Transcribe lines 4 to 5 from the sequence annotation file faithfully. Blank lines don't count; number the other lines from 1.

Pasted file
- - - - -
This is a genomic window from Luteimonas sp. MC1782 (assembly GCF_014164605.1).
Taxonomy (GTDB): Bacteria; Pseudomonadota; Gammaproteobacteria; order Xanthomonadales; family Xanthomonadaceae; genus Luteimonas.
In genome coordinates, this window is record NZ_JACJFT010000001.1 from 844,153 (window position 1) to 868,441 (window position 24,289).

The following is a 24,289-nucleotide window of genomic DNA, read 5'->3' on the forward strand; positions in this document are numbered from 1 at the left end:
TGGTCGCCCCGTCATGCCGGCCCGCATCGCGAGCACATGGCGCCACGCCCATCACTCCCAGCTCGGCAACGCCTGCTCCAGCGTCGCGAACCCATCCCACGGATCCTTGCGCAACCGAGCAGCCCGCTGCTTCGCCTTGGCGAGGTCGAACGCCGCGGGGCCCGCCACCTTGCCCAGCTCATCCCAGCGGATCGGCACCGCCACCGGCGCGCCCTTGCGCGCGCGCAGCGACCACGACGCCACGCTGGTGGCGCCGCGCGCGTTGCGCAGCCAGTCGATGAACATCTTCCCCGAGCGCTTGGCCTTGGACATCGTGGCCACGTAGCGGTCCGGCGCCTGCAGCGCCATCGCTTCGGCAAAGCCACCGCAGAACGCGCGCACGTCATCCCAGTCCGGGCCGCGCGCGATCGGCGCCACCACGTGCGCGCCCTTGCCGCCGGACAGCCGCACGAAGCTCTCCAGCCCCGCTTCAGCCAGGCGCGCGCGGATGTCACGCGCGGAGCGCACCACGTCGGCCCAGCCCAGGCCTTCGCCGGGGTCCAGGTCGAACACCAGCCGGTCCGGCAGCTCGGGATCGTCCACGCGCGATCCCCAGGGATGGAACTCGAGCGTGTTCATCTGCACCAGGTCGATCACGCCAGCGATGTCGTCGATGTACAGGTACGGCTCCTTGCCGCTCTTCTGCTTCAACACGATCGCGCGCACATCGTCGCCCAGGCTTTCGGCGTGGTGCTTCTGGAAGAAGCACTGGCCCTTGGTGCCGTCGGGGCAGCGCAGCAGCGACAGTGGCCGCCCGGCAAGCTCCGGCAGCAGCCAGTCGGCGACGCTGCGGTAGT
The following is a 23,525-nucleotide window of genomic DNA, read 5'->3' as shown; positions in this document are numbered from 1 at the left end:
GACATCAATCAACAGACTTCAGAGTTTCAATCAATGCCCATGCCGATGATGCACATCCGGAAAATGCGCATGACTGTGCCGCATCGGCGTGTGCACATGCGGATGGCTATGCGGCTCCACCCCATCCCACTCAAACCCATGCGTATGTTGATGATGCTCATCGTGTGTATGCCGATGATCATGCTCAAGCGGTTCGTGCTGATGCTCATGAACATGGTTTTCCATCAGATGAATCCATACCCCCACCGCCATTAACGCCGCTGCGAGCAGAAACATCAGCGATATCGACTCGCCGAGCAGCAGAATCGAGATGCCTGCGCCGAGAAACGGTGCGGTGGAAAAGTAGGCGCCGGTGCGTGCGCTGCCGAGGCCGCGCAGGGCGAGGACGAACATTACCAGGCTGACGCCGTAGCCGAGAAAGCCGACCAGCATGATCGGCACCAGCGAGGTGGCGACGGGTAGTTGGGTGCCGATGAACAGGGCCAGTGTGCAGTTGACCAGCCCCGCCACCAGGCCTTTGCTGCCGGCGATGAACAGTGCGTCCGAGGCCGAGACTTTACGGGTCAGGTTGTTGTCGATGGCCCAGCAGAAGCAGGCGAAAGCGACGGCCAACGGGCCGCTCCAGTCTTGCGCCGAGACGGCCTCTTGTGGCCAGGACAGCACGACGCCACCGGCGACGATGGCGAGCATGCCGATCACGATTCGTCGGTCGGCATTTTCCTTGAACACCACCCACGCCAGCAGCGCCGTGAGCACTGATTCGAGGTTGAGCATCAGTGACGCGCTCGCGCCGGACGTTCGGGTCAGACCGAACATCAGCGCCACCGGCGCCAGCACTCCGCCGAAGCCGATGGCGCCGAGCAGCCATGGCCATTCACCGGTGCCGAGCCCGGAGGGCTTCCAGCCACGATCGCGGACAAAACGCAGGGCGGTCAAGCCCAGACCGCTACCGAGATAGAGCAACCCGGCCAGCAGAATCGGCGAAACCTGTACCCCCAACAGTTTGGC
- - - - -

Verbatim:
The following is a 24,289-nucleotide window of genomic DNA, read 5'->3' on the forward strand; positions in this document are numbered from 1 at the left end:
TGGTCGCCCCGTCATGCCGGCCCGCATCGCGAGCACATGGCGCCACGCCCATCACTCCCAGCTCGGCAACGCCTGCTCCAGCGTCGCGAACCCATCCCACGGATCCTTGCGCAACCGAGCAGCCCGCTGCTTCGCCTTGGCGAGGTCGAACGCCGCGGGGCCCGCCACCTTGCCCAGCTCATCCCAGCGGATCGGCACCGCCACCGGCGCGCCCTTGCGCGCGCGCAGCGACCACGACGCCACGCTGGTGGCGCCGCGCGCGTTGCGCAGCCAGTCGATGAACATCTTCCCCGAGCGCTTGGCCTTGGACATCGTGGCCACGTAGCGGTCCGGCGCCTGCAGCGCCATCGCTTCGGCAAAGCCACCGCAGAACGCGCGCACGTCATCCCAGTCCGGGCCGCGCGCGATCGGCGCCACCACGTGCGCGCCCTTGCCGCCGGACAGCCGCACGAAGCTCTCCAGCCCCGCTTCAGCCAGGCGCGCGCGGATGTCACGCGCGGAGCGCACCACGTCGGCCCAGCCCAGGCCTTCGCCGGGGTCCAGGTCGAACACCAGCCGGTCCGGCAGCTCGGGATCGTCCACGCGCGATCCCCAGGGATGGAACTCGAGCGTGTTCATCTGCACCAGGTCGATCACGCCAGCGATGTCGTCGATGTACAGGTACGGCTCCTTGCCGCTCTTCTGCTTCAACACGATCGCGCGCACATCGTCGCCCAGGCTTTCGGCGTGGTGCTTCTGGAAGAAGCACTGGCCCTTGGTGCCGTCGGGGCAGCGCAGCAGCGACAGTGGCCGCCCGGCAAGCTCCGGCAGCAGCCAGTCGGCGACGCTGCGGTAGT